Recognizing that fragmentation of the Android platform frustrates consumers and developers alike, Google is looking to put a stop to it.
The company has modified its legal agreement with developers working on Android apps to specifically prohibit them from any action that could contribute to further fragmentation of the mobile platform. The anti-fragmentation clause was recently added to the Android SDK licensing terms and conditions, which developers must accept in order to build Android apps.
Section 3.4 of Google's new terms, which were updated Tuesday, reads, "You agree that you will not take any actions that may cause or result in the fragmentation of Android, including but not limited to distributing, participating in the creation of, or promoting in any way a software development kit derived from the SDK."
The new clause is the first significant update since the 2009 terms, which did not address the issue of fragmentation.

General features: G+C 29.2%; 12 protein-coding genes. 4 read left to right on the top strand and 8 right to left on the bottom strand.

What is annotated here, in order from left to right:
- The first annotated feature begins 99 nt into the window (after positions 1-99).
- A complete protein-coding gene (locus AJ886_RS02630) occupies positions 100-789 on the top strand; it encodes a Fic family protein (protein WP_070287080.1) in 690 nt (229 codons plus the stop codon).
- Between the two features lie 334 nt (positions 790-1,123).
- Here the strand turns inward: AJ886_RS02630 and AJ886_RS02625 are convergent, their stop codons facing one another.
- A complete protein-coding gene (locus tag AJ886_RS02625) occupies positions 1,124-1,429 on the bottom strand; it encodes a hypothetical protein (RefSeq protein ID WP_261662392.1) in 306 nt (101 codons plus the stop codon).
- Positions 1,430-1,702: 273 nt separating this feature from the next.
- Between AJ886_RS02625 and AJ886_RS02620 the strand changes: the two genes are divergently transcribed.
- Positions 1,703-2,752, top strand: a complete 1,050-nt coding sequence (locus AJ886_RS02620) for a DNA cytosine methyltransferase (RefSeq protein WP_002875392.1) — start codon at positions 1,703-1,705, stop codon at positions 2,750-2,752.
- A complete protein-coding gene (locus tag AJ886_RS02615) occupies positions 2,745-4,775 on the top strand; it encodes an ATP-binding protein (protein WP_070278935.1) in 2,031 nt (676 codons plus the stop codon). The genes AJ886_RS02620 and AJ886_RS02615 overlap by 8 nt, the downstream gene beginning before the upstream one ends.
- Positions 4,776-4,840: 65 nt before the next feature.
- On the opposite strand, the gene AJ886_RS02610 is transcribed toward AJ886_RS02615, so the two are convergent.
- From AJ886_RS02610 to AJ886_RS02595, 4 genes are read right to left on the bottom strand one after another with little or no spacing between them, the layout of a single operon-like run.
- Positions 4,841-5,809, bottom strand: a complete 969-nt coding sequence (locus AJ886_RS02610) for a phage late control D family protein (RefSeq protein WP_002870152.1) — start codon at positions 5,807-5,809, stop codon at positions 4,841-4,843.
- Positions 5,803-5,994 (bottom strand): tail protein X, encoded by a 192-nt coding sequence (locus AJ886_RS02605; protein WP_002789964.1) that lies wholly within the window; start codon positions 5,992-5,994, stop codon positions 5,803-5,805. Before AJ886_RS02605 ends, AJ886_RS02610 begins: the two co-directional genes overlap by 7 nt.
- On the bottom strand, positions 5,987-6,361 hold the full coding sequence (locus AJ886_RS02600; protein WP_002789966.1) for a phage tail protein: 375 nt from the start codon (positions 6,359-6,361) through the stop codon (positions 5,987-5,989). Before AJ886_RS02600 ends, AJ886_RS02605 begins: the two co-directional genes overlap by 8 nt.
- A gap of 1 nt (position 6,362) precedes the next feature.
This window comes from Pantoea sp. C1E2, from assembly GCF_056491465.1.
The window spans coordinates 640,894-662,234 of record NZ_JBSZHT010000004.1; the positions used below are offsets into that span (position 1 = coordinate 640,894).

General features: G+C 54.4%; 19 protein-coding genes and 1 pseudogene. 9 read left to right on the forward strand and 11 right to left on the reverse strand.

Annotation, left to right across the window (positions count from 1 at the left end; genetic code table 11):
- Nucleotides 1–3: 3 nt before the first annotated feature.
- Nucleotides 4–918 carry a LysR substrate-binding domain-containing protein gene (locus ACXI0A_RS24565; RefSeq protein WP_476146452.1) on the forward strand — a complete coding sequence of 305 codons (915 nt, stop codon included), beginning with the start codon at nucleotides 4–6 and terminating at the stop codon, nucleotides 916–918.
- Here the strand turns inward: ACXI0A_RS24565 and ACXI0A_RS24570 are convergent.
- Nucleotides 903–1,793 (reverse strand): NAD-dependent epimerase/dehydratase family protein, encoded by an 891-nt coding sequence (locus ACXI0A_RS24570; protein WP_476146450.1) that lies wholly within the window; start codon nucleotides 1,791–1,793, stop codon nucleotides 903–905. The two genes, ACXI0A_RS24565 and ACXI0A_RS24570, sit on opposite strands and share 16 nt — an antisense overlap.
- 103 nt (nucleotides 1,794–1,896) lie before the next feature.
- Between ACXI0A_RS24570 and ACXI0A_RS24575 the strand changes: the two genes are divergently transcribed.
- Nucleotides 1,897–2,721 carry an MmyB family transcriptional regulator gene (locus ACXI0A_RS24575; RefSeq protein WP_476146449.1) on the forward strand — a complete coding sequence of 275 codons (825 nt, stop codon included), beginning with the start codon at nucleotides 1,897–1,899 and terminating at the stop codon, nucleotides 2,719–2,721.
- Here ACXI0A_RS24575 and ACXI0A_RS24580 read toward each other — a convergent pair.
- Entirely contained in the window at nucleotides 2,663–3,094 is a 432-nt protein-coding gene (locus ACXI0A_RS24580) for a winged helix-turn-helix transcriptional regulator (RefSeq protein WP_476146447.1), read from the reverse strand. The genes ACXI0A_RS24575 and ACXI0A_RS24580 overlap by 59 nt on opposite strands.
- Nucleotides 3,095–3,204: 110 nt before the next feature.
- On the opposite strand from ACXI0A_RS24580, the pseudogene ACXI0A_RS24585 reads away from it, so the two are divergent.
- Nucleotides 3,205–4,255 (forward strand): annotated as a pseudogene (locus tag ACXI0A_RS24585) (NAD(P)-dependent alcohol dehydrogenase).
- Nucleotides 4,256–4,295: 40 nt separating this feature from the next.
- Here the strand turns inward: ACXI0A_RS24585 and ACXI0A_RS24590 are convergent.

CNET has contacted Google for comment and will update this report when we learn more.
Fragmentation of the platform has been gaining attention lately because it may prevent apps from running properly on all Android devices. Because fragmentation makes Google's platform more complex and costly for developers, the blame for the situation has typically been placed with Google, handset makers, and wireless carriers.
It's the responsibility of handset makers to keep their devices up-to-date with the latest version of the OS, but most Android devices are still using a 2-year-old version of the platform. According to Google's own statistics, more than 54 percent of Android devices in use today are running Android 2.3, which debuted in 2010.